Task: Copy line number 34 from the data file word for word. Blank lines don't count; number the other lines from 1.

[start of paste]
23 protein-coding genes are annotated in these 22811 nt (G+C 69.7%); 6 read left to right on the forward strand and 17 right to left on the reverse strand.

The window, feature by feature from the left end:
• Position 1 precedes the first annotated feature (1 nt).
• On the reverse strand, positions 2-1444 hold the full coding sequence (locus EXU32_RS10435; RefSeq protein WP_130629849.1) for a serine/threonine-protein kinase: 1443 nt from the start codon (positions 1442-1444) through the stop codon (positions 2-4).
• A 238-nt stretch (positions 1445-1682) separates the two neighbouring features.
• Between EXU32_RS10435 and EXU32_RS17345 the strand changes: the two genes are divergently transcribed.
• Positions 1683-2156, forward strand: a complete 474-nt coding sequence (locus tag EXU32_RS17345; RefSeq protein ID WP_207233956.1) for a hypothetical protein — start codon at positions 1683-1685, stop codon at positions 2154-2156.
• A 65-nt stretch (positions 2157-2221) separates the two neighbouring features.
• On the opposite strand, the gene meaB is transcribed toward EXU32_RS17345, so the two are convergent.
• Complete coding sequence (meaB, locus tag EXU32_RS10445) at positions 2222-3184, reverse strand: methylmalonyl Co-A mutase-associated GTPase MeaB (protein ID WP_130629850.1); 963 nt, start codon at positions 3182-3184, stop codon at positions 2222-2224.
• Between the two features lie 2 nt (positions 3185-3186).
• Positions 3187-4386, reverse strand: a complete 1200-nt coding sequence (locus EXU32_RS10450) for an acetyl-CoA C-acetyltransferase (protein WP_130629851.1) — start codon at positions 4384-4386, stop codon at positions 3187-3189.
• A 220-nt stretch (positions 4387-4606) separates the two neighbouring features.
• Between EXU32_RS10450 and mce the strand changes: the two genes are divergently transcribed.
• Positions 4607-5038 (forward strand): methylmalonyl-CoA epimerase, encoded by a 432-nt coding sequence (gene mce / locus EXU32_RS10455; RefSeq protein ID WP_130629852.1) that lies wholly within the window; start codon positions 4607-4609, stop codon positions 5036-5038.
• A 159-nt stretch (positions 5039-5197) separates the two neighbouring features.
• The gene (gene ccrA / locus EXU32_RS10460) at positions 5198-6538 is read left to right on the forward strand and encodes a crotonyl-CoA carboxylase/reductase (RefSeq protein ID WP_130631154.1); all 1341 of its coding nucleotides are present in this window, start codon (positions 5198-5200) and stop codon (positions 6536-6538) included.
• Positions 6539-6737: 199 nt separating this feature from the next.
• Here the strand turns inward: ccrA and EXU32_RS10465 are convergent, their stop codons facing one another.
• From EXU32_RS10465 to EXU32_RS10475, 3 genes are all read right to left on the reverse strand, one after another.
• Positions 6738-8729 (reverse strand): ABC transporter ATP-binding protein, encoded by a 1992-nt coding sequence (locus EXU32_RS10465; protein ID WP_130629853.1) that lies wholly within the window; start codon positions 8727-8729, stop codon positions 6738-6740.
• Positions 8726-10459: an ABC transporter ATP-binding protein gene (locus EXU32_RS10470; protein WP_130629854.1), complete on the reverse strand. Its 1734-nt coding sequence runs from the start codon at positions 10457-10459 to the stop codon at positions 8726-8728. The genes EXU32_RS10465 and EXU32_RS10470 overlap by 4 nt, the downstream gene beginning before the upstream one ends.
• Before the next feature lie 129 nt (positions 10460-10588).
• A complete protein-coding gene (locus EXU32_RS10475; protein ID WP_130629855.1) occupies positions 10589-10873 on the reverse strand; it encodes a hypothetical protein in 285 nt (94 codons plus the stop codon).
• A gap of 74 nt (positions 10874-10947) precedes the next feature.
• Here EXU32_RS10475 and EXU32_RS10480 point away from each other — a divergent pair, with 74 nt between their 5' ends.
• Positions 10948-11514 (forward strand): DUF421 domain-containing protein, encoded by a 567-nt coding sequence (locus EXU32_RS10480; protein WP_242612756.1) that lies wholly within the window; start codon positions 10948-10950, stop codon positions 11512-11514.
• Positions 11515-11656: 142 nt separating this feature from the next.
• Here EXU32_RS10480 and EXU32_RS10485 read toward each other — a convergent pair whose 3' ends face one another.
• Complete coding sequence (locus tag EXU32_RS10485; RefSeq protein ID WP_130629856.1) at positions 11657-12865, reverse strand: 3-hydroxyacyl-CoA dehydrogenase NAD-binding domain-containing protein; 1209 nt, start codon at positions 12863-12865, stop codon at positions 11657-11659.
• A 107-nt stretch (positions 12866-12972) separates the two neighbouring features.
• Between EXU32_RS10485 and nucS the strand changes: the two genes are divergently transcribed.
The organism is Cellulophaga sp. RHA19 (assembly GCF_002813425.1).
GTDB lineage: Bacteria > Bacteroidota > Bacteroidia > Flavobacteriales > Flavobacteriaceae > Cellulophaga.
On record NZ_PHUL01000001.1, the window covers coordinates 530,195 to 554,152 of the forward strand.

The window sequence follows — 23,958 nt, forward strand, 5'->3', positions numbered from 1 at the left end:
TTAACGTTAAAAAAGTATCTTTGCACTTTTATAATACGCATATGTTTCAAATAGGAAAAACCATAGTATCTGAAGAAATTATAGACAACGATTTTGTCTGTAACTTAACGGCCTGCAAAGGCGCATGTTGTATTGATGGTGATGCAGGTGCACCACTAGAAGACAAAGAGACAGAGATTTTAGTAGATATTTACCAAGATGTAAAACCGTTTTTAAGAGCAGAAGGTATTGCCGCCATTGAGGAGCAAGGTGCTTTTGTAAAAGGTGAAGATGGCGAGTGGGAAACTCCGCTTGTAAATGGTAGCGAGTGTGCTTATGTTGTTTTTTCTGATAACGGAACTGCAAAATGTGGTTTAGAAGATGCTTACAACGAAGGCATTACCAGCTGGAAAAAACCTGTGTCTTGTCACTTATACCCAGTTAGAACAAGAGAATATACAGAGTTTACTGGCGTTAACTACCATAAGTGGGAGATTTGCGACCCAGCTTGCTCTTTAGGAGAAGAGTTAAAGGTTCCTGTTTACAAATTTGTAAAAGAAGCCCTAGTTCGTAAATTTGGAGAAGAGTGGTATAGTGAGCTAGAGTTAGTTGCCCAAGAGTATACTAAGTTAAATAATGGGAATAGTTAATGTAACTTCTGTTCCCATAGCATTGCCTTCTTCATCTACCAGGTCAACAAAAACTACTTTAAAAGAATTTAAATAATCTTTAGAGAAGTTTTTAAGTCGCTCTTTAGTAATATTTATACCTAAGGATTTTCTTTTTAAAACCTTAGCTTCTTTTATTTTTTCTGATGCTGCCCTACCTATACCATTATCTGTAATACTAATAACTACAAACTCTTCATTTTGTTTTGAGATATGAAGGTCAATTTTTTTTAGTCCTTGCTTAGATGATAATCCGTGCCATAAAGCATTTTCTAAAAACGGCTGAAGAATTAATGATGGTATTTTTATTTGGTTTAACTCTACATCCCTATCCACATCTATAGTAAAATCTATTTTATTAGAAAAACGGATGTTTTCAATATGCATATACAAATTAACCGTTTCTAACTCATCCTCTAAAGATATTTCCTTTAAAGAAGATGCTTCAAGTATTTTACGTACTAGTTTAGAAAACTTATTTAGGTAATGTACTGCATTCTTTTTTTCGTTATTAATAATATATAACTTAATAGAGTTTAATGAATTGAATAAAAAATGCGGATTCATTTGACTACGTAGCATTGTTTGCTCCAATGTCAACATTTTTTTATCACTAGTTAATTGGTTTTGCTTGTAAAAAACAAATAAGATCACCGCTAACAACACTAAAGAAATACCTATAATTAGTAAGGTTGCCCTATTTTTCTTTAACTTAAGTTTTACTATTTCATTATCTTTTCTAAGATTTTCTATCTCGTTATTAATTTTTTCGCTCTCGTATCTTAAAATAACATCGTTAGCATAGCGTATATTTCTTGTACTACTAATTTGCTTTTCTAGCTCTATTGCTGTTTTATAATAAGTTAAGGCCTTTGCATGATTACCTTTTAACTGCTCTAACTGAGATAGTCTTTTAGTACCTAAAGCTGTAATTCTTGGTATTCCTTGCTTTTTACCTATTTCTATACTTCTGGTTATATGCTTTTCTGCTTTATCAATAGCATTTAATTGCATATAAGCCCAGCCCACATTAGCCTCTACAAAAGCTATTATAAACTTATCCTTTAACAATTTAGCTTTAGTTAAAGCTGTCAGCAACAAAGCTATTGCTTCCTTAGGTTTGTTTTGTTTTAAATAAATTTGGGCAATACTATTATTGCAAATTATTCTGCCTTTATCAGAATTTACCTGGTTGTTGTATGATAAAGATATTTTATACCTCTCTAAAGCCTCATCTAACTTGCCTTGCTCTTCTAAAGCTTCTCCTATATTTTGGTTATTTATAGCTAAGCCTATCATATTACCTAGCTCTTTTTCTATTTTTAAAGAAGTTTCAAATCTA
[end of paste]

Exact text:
GTDB lineage: Bacteria > Bacteroidota > Bacteroidia > Flavobacteriales > Flavobacteriaceae > Cellulophaga.